Animal behaviorist, dog trainer and Buddhist Russell Hartstein adds that dogs help us more or less meditate throughout the day without ever really having to try. “Watching your dog do simple acts such as sleep, drink water, eat or play provides great joy and stops the monkey mind and waterfall of thoughts that go through our heads nonstop,” Hartstein says. “This leads to being present in the moment.”

Tedeschi, who is also a trained psychotherapist and social worker, notes that social support, which dogs totally count as, is a significant predictor of health, longevity and recovery from mental and physical illnesses. “Social support theory proposes that animals provide both direct and indirect support to humans. In a direct way, animals act as sources of nonjudgmental support and perceived unconditional positive regard,” Tedeschi explains. Meanwhile, indirectly, animals act as “social lubricants or facilitators of interaction between humans.”

For me, all of this checks out. During the pandemic, I moved from Brooklyn — where I lived with two roommates and socialized with friends outdoors in masks — to Chicago, where I began living alone, which was really lonely at first. And so, my dog not only gave me someone to interact with, but something to get me outside and talking to strangers again. Even if it was just telling other dog owners that she was newly rescued and scared of other dogs, the interaction felt delightfully normal. And when we didn’t cross paths with other people and dogs, we were still getting exercise and exposure to sunlight and nature — all of which further benefit mental and physical health.

Experts are careful to warn that if I only adopted a dog to help with my mental health — and wasn’t doing anything else about it — I’d probably make for a pretty bad dog owner. “Research doesn’t support the idea that simply owning a pet is sufficient to fully address problems with depression or anxiety,” Greene says. “Specific types of therapy and medications are recommended for that.” And, of course, having to surrender an animal you couldn’t properly care for and potentially neglected isn’t good for anyone’s anxiety or depression, and will more than likely exacerbate symptoms.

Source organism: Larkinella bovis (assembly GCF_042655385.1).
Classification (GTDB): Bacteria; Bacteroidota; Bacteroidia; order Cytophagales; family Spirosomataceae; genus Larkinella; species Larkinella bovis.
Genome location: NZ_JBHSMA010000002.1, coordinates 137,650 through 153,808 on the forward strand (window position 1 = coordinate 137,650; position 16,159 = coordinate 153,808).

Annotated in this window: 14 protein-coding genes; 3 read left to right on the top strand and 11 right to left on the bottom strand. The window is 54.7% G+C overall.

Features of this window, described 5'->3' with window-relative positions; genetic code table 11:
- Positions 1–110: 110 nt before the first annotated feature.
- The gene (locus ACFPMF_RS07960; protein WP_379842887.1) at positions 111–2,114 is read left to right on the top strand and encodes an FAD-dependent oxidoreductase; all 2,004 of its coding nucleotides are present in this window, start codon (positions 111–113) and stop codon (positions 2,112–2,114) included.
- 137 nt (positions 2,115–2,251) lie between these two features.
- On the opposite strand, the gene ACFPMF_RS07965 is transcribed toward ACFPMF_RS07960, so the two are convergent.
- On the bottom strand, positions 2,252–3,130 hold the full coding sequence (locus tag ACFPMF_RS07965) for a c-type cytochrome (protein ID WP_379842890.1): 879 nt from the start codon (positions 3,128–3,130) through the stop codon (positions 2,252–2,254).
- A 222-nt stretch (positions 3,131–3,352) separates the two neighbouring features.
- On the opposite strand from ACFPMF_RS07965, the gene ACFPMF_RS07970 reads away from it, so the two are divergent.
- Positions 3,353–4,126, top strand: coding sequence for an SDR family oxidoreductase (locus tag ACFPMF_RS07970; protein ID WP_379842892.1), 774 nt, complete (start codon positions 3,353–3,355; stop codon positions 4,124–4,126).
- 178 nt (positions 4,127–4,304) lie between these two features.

That said, provided a dog’s basic needs are met (primarily food, water, exercise and veterinary care, but also love and affection), Tedeschi doesn’t believe mental illness should hinder dog ownership, especially because “many people with a mental-health diagnosis function better with animals in their lives.“ Not to mention, there are plenty of other ways to interact with dogs other than owning one — from volunteering at shelters, to dog-walking and dog-sitting, to asking a friend if you can hang out with their pup for an afternoon (they’ll usually appreciate the break).

I’m lucky to finally be at a place in my life where I can give a dog a good home, and being able to appreciate that has kept me positive and present in an otherwise dark time. Better yet, the more I put into caring for her, the better I am at caring for myself. I drink less so I’m not hungover when we go for walks; I don’t forget to eat because she never skips a meal; and I’m forced to take work breaks or suffer the consequences of her eating another bra. (Yes, my dog is a boob gal.)

So while most gurus would definitely be better houseguests, there’s no denying that my spoiled, misbehaving little dog perks me up much more than my old bras ever did.